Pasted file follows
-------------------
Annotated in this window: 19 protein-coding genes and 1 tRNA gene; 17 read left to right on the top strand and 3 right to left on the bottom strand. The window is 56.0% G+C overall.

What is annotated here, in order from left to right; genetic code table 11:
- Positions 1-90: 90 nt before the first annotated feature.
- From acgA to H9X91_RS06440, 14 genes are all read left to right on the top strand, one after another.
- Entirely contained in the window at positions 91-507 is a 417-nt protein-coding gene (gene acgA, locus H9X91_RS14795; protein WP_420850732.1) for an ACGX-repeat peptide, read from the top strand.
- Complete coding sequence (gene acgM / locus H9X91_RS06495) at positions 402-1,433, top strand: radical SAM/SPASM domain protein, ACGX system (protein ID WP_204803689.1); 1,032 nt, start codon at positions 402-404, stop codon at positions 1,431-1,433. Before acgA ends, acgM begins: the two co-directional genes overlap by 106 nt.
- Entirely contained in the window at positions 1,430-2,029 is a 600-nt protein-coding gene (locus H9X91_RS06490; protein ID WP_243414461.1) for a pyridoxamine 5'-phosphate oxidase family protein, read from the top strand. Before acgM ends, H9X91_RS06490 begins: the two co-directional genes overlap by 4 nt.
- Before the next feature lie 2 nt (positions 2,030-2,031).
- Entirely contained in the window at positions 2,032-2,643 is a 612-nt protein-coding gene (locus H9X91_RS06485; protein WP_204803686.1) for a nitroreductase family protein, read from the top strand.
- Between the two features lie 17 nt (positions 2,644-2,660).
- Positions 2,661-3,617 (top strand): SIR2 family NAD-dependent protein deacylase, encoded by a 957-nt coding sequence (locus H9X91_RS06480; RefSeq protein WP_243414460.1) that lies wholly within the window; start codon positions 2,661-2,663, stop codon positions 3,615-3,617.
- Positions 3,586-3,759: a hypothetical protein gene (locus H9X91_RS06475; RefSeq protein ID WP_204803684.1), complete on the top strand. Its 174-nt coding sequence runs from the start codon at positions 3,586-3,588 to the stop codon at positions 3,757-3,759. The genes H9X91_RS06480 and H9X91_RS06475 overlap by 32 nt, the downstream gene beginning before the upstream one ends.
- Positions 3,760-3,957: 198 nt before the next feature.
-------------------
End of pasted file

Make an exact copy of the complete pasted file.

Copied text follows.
Annotated in this window: 19 protein-coding genes and 1 tRNA gene; 17 read left to right on the top strand and 3 right to left on the bottom strand. The window is 56.0% G+C overall.

What is annotated here, in order from left to right; genetic code table 11:
- Positions 1-90: 90 nt before the first annotated feature.
- From acgA to H9X91_RS06440, 14 genes are all read left to right on the top strand, one after another.
- Entirely contained in the window at positions 91-507 is a 417-nt protein-coding gene (gene acgA, locus H9X91_RS14795; protein WP_420850732.1) for an ACGX-repeat peptide, read from the top strand.
- Complete coding sequence (gene acgM / locus H9X91_RS06495) at positions 402-1,433, top strand: radical SAM/SPASM domain protein, ACGX system (protein ID WP_204803689.1); 1,032 nt, start codon at positions 402-404, stop codon at positions 1,431-1,433. Before acgA ends, acgM begins: the two co-directional genes overlap by 106 nt.
- Entirely contained in the window at positions 1,430-2,029 is a 600-nt protein-coding gene (locus H9X91_RS06490; protein ID WP_243414461.1) for a pyridoxamine 5'-phosphate oxidase family protein, read from the top strand. Before acgM ends, H9X91_RS06490 begins: the two co-directional genes overlap by 4 nt.
- Before the next feature lie 2 nt (positions 2,030-2,031).
- Entirely contained in the window at positions 2,032-2,643 is a 612-nt protein-coding gene (locus H9X91_RS06485; protein WP_204803686.1) for a nitroreductase family protein, read from the top strand.
- Between the two features lie 17 nt (positions 2,644-2,660).
- Positions 2,661-3,617 (top strand): SIR2 family NAD-dependent protein deacylase, encoded by a 957-nt coding sequence (locus H9X91_RS06480; RefSeq protein WP_243414460.1) that lies wholly within the window; start codon positions 2,661-2,663, stop codon positions 3,615-3,617.
- Positions 3,586-3,759: a hypothetical protein gene (locus H9X91_RS06475; RefSeq protein ID WP_204803684.1), complete on the top strand. Its 174-nt coding sequence runs from the start codon at positions 3,586-3,588 to the stop codon at positions 3,757-3,759. The genes H9X91_RS06480 and H9X91_RS06475 overlap by 32 nt, the downstream gene beginning before the upstream one ends.
- Positions 3,760-3,957: 198 nt before the next feature.